I often hold crystals when I meditate and bring a couple with me when I travel. You can also keep a crystal handy, such as in your pocket or in your favorite room at home, so that it’s available when you need it most. Each type of crystal brings different qualities and healing energies, including several that help you deal with stress and feel more grounded, like hematite, obsidian, tiger’s eye, kyanite, garnet and rose quartz. Get my full guide to crystals here.
Give yourself a foot massage
Our feet carry us through our lives. They are also the parts of our bodies that are constantly in contact with the earth, our direct connection between our physical selves and everything else. Self-massage in general can help relieve stress, but foot massages can be especially effective in releasing any blocks that are preventing energy from freely flowing. Watch this video for an example guide on Ayurvedic foot massage.
Meditating daily has helped me deal with anxiety and calm my nerves a lot over the years. You can start small by sitting and focusing on your breath for 5 minutes, and work your way up to longer periods of meditation. There are tons of meditation aids out there, and the app I like to use, Headspace, is currently offering free guided meditations during these uncertain times.
When meditating, I suggest sitting directly on the ground for that body-to-earth connection, or a blanket if that better fits your body’s needs. You can hold grounding crystals, with one in each hand to allow energy to flow. You can also use essential oils that are relaxing, like lavender, ylang ylang and chamomile, or grounding, like vetiver, sandalwood and patchouli.
Do grounding breathwork
Sit on the floor with your legs crossed, or in a position that’s most comfortable to you. Place one hand on your belly and the other on your chest. Breathe into your belly, feeling it expand as you inhale. Then exhale, drawing out all the air through your nose. You can complement this with a mantra, such as (inhale) I am here (exhale) I am safe.
Practice grounding yoga poses
Even if you don’t regularly practice yoga, there are several poses that don’t require a lot of experience and are great for grounding yourself. Some examples are:
- Mountain pose (tadasana)
- Child’s pose (balasana)
- Downward-facing dog (adho mukha svanasana)
- Eagle pose (garudasana)
- Legs-up-the-wall (viparita karani)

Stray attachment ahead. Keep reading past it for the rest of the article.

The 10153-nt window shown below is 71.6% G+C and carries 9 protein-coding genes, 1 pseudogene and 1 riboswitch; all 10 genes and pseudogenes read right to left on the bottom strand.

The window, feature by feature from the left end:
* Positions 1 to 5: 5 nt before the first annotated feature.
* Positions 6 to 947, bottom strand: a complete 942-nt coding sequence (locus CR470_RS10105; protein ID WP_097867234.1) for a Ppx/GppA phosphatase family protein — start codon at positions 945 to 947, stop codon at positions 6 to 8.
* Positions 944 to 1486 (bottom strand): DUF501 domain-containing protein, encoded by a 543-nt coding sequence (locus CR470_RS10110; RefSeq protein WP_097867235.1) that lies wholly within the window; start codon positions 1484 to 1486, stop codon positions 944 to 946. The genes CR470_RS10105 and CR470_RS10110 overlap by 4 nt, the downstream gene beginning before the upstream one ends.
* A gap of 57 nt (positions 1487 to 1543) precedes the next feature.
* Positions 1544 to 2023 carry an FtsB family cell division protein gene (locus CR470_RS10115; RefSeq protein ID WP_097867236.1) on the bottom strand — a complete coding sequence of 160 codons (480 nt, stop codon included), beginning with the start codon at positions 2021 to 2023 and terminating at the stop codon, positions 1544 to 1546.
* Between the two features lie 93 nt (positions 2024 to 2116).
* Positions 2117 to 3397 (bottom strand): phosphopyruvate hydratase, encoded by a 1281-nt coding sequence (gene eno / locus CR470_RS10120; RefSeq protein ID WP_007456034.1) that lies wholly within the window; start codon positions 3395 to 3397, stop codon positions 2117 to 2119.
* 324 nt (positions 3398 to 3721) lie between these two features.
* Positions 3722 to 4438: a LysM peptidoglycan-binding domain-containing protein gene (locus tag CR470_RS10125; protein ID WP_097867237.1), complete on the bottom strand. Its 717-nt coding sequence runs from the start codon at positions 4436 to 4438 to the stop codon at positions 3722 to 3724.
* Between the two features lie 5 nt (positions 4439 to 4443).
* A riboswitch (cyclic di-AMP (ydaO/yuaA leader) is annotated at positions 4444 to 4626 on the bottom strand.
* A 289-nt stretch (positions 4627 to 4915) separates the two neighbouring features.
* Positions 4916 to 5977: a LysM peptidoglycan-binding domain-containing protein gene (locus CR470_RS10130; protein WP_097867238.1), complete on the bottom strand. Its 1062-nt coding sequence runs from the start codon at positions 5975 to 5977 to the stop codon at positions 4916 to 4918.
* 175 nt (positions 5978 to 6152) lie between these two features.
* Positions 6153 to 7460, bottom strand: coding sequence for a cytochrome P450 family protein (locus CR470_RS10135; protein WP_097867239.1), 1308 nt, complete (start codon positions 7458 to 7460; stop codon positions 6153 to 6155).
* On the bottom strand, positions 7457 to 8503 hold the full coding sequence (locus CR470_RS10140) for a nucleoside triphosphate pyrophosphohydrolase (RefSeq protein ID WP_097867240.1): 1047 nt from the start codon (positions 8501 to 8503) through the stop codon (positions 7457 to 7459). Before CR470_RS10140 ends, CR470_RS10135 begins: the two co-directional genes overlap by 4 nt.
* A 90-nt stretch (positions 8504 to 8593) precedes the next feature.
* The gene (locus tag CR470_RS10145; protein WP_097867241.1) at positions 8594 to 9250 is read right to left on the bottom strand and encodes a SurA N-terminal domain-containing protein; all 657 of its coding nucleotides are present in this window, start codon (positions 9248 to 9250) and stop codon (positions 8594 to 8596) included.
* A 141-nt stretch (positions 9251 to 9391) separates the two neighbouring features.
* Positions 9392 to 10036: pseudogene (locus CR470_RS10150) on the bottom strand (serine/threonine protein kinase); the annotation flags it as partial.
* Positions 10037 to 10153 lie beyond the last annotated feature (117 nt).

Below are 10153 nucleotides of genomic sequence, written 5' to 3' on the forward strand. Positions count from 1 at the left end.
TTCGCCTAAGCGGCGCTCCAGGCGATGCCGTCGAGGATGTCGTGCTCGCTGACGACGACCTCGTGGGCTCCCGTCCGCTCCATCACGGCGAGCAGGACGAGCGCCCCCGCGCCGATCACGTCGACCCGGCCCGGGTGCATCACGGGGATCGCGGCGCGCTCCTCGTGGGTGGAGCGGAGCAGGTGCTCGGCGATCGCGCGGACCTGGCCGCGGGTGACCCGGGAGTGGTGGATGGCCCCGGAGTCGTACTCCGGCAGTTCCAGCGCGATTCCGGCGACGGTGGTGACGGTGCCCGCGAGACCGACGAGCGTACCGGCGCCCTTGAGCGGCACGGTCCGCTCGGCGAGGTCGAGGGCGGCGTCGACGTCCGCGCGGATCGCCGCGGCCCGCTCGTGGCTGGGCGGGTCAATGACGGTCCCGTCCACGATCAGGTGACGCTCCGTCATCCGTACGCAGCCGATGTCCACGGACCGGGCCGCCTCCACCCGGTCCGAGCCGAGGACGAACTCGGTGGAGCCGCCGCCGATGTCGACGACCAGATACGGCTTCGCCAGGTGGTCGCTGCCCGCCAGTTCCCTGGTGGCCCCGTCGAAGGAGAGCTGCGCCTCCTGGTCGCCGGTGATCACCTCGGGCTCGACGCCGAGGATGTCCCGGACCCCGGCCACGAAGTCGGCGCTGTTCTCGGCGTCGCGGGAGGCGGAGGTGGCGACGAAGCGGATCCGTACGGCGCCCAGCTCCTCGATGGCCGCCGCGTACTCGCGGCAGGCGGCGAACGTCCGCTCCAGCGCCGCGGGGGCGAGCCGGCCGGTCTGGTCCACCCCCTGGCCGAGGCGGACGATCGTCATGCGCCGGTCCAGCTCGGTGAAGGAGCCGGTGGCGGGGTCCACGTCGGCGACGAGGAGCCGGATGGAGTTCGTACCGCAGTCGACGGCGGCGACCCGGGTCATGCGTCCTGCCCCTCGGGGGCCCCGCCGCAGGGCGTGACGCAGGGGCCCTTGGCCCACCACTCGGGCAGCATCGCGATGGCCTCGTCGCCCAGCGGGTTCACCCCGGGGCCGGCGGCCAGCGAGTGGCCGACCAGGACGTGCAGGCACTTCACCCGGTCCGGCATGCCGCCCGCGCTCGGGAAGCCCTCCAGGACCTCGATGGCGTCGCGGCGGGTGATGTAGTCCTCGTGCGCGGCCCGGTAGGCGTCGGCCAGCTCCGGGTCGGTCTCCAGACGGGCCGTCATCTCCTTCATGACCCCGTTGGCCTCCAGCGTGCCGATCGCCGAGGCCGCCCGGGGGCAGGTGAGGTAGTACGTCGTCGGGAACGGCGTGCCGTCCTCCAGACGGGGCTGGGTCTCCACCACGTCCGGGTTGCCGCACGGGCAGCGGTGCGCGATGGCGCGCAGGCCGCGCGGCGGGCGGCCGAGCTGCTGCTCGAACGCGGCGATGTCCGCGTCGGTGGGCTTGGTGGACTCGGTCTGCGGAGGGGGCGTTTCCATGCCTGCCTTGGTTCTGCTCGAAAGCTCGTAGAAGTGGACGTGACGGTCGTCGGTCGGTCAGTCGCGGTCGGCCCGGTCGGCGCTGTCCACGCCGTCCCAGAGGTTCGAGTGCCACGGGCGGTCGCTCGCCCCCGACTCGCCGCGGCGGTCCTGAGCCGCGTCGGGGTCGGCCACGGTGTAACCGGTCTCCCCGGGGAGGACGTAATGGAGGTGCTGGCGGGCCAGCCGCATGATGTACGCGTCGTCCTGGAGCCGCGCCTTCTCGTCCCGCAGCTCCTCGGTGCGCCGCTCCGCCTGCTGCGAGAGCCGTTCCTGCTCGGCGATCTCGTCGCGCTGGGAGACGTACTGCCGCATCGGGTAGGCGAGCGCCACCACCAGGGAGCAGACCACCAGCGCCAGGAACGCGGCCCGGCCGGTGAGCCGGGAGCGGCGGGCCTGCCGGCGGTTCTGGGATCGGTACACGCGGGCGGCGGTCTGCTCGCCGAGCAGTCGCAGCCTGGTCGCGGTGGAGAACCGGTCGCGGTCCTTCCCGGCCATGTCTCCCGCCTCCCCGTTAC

- Lotus pose (padmasana)
Connect with loved ones
When faced with the unknown, it’s easy to shrink back from meaningful connections in your life as you turn inwards for protection. This natural reaction, coupled with self-quarantine, could make it really tempting to stop reaching out to loved ones or allowing yourself to be vulnerable with others. I know you’ve heard this before, but I think it’s worth repeating: You are not alone. We are all experiencing fear, grief and uncertainty during this pandemic. It’s okay to not be okay. And it’s okay to not be okay in front of others.
During this difficult time, I encourage you to spend time with others. You don’t have to master a skill, or pick a new hobby, or finish a huge project. Just be. And be with others (virtually). I know it can be difficult to talk to someone when all you feel is sadness, but it’s so important to not feel alone, to check in with loved ones and let them check in on you. Spend face-to-face time via a video chat rather than a phone call when you can. So much communication comes through in body language, and it helps you focus and engage in your conversation more than when you multitask during a phone call.
Limit news intake
This rule isn’t exclusive to our current reality, but it’s more important than ever. Getting every update isn’t productive or healthy for anyone. Try limiting your news intake to once a day, and only from one or two reputable sources. And if you feel like you need it, take a day or two off from checking the news and/or being on social media. If you want pandemic-specific news updates, consider getting it directly from the CDC’s weekly surveillance report or from the World Health Organization.
Eat grounding foods + adaptogens
Eating foods that grow underground are known to help center the body and stabilize vata, or energy of movement. In the spring, some grounding ingredients that are in season include beets, carrots, radishes, sweet potatoes, red lentils and mung beans.
I also use adaptogens to bring my body into balance, especially during stressful times like these. You can get my full guide to adaptogens here. Anima Mundi sources indigenous herbs from the rainforests of Costa Rica, creating quality adaptogenic products that I love to use throughout the day. My favorite adaptogens for stress and anxiety are ashwagandha, tulsi/holy basil, reishi and mucuna. Try adding your favorite adaptogens or tonics to the Grounding Rose Mylk Recipe below. I love using the Happiness Tonic or the Adaptogenic Tonic, but feel free to sub in your favorites.
- Add all ingredients to a blender and blend on high for 1-2 minutes.
[Note: This drink can also be made hot. Store in an airtight container in the refrigerator for up to 3 days.]